- Main article: Yonhet
The Yonhetian language seemingly makes use of illeism in everyday speech, as Yonhet individuals casually refer to themselves in the third person instead of the first person. Apart from their native tongue, Yonhet traders and smugglers also speak pidgin languages.
- The languages in their original form are heard in Halo: Combat Evolved. In Halo 2, their words are translated for the convenience of the player. Elites in Halo: CE spoke a deep, warbling tongue. This was achieved by reversing the voice acting of David Scully. The ever popular "Wort, wort, wort!" shouted by many Elites during gameplay is actually "Go, go, go!" reversed and sped up. The hissing-like language of the Jackals is actually the English language reversed. This, and the other Covenant languages (Drones, Hunters), have remained the same since Halo 2.
- Conversations from the Universe contains letters written by the Prophets of Truth and Supposition. The writing in these letters resembles English, with various alterations. This may be due to a connection between Covenant or Forerunner texts and English texts, or simply thanks to literary license on Bungie's behalf.
List of appearances
- ^ It should be noted that in Spartan Ops subtitles, these terms are phonetically transliterated from Sangheili speech (e.g. "Dyeduckt", "Liebuh-Rahrian", "Reeclaymah") rather than using their proper spellings.
- ^ a b c d e f g h i j k l m n o p q r s t u v w x y z aa ab ac ad ae af ag ah This is a phonetic spelling. The proper rendering has not been confirmed in canon.
- ^ Halo: First Strike, page 156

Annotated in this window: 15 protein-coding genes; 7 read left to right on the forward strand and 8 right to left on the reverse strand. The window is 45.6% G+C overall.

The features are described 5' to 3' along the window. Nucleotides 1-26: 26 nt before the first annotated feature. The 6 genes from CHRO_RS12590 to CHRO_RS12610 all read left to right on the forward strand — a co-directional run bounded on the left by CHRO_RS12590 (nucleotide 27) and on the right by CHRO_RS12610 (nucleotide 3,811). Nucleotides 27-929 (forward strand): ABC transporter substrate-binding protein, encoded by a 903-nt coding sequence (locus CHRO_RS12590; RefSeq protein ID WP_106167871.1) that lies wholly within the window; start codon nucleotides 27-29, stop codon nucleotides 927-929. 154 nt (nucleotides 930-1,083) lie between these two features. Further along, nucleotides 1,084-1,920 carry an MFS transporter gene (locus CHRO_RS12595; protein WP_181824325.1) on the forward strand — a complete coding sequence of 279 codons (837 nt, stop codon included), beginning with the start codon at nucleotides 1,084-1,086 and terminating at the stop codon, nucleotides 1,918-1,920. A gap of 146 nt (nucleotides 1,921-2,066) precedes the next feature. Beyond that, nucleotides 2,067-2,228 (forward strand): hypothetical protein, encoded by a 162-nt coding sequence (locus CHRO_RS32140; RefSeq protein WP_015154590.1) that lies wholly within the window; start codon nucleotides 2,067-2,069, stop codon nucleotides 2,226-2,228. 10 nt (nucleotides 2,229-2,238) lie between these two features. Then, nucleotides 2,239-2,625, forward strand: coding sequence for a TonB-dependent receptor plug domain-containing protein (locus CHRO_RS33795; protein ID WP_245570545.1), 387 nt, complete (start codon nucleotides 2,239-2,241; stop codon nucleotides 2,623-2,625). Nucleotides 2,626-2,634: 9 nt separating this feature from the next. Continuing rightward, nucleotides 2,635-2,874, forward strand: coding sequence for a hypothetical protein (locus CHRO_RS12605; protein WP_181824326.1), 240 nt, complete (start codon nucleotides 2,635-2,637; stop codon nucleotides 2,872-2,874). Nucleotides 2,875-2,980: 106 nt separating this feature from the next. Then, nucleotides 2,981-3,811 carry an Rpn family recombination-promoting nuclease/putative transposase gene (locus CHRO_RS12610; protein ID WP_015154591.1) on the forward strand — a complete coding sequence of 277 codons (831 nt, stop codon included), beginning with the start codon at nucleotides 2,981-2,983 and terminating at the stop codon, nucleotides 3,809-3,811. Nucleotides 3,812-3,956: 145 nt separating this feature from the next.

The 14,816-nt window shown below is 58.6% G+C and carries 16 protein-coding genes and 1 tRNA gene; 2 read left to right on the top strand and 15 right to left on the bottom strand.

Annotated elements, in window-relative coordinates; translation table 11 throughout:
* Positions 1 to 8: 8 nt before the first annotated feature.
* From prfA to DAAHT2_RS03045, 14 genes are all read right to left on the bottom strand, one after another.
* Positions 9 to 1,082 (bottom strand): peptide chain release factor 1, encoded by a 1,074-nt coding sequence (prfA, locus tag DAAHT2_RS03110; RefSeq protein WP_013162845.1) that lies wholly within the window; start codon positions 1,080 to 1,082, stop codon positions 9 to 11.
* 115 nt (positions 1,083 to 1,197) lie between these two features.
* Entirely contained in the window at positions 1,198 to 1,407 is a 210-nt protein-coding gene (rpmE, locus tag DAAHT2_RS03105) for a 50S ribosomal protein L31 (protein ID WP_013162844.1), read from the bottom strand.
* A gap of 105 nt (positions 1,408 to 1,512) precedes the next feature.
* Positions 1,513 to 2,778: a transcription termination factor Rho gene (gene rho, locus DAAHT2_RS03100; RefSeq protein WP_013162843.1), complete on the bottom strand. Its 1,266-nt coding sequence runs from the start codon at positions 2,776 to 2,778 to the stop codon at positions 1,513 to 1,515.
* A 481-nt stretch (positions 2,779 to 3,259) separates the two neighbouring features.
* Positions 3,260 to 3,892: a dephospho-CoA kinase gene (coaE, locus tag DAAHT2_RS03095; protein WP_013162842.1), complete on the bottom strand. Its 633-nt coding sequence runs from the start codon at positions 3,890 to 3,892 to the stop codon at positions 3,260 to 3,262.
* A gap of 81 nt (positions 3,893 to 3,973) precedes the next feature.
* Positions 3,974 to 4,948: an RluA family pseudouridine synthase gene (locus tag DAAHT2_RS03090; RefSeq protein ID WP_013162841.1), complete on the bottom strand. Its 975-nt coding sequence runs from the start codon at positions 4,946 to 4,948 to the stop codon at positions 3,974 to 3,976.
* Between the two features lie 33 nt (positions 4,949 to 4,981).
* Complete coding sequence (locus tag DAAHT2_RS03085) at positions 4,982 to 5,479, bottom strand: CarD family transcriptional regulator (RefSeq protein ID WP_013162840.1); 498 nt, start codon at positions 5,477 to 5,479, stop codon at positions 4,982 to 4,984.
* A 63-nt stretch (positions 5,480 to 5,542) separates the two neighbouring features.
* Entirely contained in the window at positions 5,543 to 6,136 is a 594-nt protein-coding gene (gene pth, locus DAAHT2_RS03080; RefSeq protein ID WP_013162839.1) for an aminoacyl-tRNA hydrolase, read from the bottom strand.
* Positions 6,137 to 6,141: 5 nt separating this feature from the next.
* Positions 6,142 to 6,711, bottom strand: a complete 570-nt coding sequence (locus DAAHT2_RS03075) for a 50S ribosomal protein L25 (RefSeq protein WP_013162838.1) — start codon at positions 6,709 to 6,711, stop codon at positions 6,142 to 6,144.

- ^ a b c Halo Waypoint: Covenant
- ^ a b c d Halo: Ghosts of Onyx
- ^ a b c d e f g h Halo: Contact Harvest, page 311
- ^ Halo Encyclopedia, pages 148-149
- ^ a b Halo Waypoint - Axl
- ^ Halo: Uprising
- ^ Halo 4: Forward Unto Dawn Part 1
- ^ Conversations from the Universe
- ^ Bestiarum
- ^ Halo: Combat Evolved
- ^ a b Halo 2
- ^ a b Halo 3
- ^ Halo: Glasslands, page 156-157
- ^ Halo: Mortal Dictata, page 394
- ^ Halo: Mortal Dictata, page 92
- ^ Halo: The Thursday War, page 62
- ^ Halo: Glasslands, page 218
- ^ Halo: Mortal Dictata, page 274
- ^ Halo: Mortal Dictata, page 218
- ^ Halo: First Strike
- ^ Halo Encyclopedia
- ^ Halo 4, Spartan Ops
- ^ Halo: Broken Circle, page 22
- ^ Halo: Broken Circle, page 276
- ^ Halo: Broken Circle, page 204
- ^ a b c d e f g h i Halo 4 - Terminal 1
- ^ a b EliteSpeak
- ^ Halo: The Cole Protocol
- ^ Halo: The Flood, page 28
- ^ Halo: Glasslands
- ^ Halo: The Thursday War, page 24
- ^ Halo: The Thursday War, page 79
- ^ Halo: Glasslands, page 295
- ^ Halo: Glasslands, page 262
- ^ Spartan Ops, E3 Catherine
- ^ Halo 4: Forward Unto Dawn
- ^ a b Halo: Broken Circle, Chapter 1
- ^ Halo: Broken Circle, page 4
- ^ Halo: Broken Circle, page 50
- ^ Halo: Broken Circle, page 75
- ^ a b Halo: Broken Circle, page 112
- ^ Halo: Broken Circle, page 160
- ^ Halo: Broken Circle, page 148
- ^ Halo: Broken Circle, page 16
- ^ Halo: Broken Circle, page 133
- ^ Halo: Nightfall, Episode One